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As voters choose a mechanic, let’s look under Ontario’s hood (iStockphoto)

As voters choose a mechanic, let’s look under Ontario’s hood

(iStockphoto)

GLEN HODGSON

As voters choose a mechanic, let’s look under Ontario’s hood Add to ...

Glen Hodgson is senior vice-president and chief economist of the Conference Board of Canada.

Ontario is, for all its challenges, a relatively affluent industrial economy. Even though its manufacturing base has struggled, one does not have to look far south to see how other manufacturing economies have fared worse – Ontario is not like the U.S. Midwestern rust belt, and Toronto and Hamilton are not Detroit or Buffalo.

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Ontario remains a relatively healthy economy – new Conference Board of Canada research being released this month shows that its performance is comparable to solid European countries such as Switzerland and Germany. But Ontario is in the midst of a long-term transition – one that began more than a decade ago, when the Canadian dollar was low and the United States was a ready export market. As Ontario voters choose a government on June 12, they need a clear picture of where their province stands compared to the rest of the world, in order to compete with it.

Ontario’s standard of living has been slipping for three decades. The Conference Board’s new How Canada Performs analysis, which grades the economic performance of 26 jurisdictions (10 provinces and 16 advanced countries), shows that in the 1980s and 1990s, Ontario was among the global leaders in income per capita and economic growth. Since the 2000s, Ontario has failed to earn an “A” grade on economic growth, even recording a couple of “D” grades, and its income per capita has slipped to “B” and “C” grades.

As the U.S. economy gathered momentum in 2013, Ontario’s job growth ranked fourth among Canadian provinces and surpassed all other peer countries. But these gains were due in part to the catch-up from steep job losses during the 2008-09 recession, and to weak job growth elsewhere. Ontario’s unemployment rate remains above the Canadian average and is sharply higher than in Western Canada. The province’s economic growth rate of 1.2 per cent in 2013 ranked in the middle of the pack among the 26 jurisdictions assessed, which reflects the struggles of peer countries – such as those in the euro zone – more than it does Ontario’s performance.

The short-term uptick should continue into 2014 and 2015, but the more positive outlook will not last. Ontario faces a steady erosion of its growth potential and prosperity, primarily due to demographics. An older population will limit projected growth in the labour force, and higher immigration levels can only partly offset aging demographics.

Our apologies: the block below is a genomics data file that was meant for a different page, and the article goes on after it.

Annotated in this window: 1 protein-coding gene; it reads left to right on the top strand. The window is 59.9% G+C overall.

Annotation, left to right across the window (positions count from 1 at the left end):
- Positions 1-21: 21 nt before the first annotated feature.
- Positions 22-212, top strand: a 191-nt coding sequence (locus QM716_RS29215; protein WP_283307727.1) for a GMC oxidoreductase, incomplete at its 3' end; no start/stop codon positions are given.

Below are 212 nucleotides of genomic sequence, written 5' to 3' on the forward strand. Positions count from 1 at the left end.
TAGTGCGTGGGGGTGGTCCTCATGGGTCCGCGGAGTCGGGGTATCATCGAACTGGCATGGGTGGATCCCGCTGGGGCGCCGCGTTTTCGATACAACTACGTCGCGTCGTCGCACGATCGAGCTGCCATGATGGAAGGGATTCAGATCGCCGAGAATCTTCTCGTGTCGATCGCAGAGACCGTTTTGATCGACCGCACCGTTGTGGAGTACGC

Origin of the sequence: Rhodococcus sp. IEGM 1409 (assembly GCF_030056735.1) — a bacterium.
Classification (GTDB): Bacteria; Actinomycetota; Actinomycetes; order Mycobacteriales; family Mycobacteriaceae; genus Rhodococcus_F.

Stronger productivity growth is the one way to counteract those forces. Productivity is the single most important determinant of a country’s prosperity over the longer term, as it is a measure of how efficiently goods and services are produced. Like most other provinces, Ontario has a mediocre track record on productivity compared with international peers.

Private-sector investment and innovation are important to sustainable productivity growth. Yet Ontario firms are not as deeply integrated into global production and supply chains as they need to be, judging from its middle-of-the-pack rankings on inward and outward foreign direct investment. Thanks to trade liberalization and the rise of global supply chains, FDI has increasingly become a much sought-after means of generating wealth and stimulating trade.

The Ontario government has a central role in improving productivity through creating a solid investment environment for the private sector and boosting public spending on infrastructure and education. But chronic fiscal deficits and rising debt levels have limited Ontario’s options to invest more in productivity-enhancing measures. A credible plan for balancing the budget is an essential step for any future government.

If budgets are not brought back into balance, it will ultimately limit public investment in the very measures needed to bolster long-term productivity growth – leaving Ontario further behind more fiscally responsible competitors.

Ontario is still seeking its place in a globalized world. Boosting productivity will provide the road map to finding it. Ontario’s voters should be looking for a political commitment and plans to address productivity.

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